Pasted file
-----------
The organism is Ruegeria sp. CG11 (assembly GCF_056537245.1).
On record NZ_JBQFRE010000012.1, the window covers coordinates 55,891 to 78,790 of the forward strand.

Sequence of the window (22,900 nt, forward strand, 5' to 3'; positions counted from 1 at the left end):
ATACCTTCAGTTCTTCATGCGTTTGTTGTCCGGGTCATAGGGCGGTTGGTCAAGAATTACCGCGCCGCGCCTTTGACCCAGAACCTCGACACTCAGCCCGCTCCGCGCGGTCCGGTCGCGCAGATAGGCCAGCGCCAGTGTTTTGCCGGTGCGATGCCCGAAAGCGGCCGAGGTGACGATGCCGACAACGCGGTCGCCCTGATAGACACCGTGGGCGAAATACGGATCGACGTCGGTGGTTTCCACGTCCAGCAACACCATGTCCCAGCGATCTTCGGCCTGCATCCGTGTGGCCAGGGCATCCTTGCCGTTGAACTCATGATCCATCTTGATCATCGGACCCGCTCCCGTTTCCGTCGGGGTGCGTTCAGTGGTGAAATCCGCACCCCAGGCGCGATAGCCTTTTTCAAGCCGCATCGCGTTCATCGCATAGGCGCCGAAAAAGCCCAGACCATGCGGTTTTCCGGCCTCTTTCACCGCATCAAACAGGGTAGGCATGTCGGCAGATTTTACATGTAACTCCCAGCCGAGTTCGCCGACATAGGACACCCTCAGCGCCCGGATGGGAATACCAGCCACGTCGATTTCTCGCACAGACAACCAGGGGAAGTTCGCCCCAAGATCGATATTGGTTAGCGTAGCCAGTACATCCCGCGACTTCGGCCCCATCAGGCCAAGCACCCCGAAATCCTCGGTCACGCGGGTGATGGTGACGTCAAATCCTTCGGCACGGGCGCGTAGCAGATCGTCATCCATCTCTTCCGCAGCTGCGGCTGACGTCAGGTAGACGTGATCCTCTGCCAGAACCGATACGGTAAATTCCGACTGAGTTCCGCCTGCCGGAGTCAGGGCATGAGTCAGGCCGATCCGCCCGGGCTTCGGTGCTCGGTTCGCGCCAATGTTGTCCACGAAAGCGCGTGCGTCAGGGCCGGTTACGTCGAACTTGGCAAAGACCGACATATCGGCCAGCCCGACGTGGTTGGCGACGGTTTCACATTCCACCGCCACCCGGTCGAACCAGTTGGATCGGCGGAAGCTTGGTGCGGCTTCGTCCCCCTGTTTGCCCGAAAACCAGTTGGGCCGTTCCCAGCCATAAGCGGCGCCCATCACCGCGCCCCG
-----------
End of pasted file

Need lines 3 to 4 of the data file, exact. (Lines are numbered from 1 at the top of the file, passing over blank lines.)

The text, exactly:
Sequence of the window (22,900 nt, forward strand, 5' to 3'; positions counted from 1 at the left end):
ATACCTTCAGTTCTTCATGCGTTTGTTGTCCGGGTCATAGGGCGGTTGGTCAAGAATTACCGCGCCGCGCCTTTGACCCAGAACCTCGACACTCAGCCCGCTCCGCGCGGTCCGGTCGCGCAGATAGGCCAGCGCCAGTGTTTTGCCGGTGCGATGCCCGAAAGCGGCCGAGGTGACGATGCCGACAACGCGGTCGCCCTGATAGACACCGTGGGCGAAATACGGATCGACGTCGGTGGTTTCCACGTCCAGCAACACCATGTCCCAGCGATCTTCGGCCTGCATCCGTGTGGCCAGGGCATCCTTGCCGTTGAACTCATGATCCATCTTGATCATCGGACCCGCTCCCGTTTCCGTCGGGGTGCGTTCAGTGGTGAAATCCGCACCCCAGGCGCGATAGCCTTTTTCAAGCCGCATCGCGTTCATCGCATAGGCGCCGAAAAAGCCCAGACCATGCGGTTTTCCGGCCTCTTTCACCGCATCAAACAGGGTAGGCATGTCGGCAGATTTTACATGTAACTCCCAGCCGAGTTCGCCGACATAGGACACCCTCAGCGCCCGGATGGGAATACCAGCCACGTCGATTTCTCGCACAGACAACCAGGGGAAGTTCGCCCCAAGATCGATATTGGTTAGCGTAGCCAGTACATCCCGCGACTTCGGCCCCATCAGGCCAAGCACCCCGAAATCCTCGGTCACGCGGGTGATGGTGACGTCAAATCCTTCGGCACGGGCGCGTAGCAGATCGTCATCCATCTCTTCCGCAGCTGCGGCTGACGTCAGGTAGACGTGATCCTCTGCCAGAACCGATACGGTAAATTCCGACTGAGTTCCGCCTGCCGGAGTCAGGGCATGAGTCAGGCCGATCCGCCCGGGCTTCGGTGCTCGGTTCGCGCCAATGTTGTCCACGAAAGCGCGTGCGTCAGGGCCGGTTACGTCGAACTTGGCAAAGACCGACATATCGGCCAGCCCGACGTGGTTGGCGACGGTTTCACATTCCACCGCCACCCGGTCGAACCAGTTGGATCGGCGGAAGCTTGGTGCGGCTTCGTCCCCCTGTTTGCCCGAAAACCAGTTGGGCCGTTCCCAGCCATAAGCGGCGCCCATCACCGCGCCCCG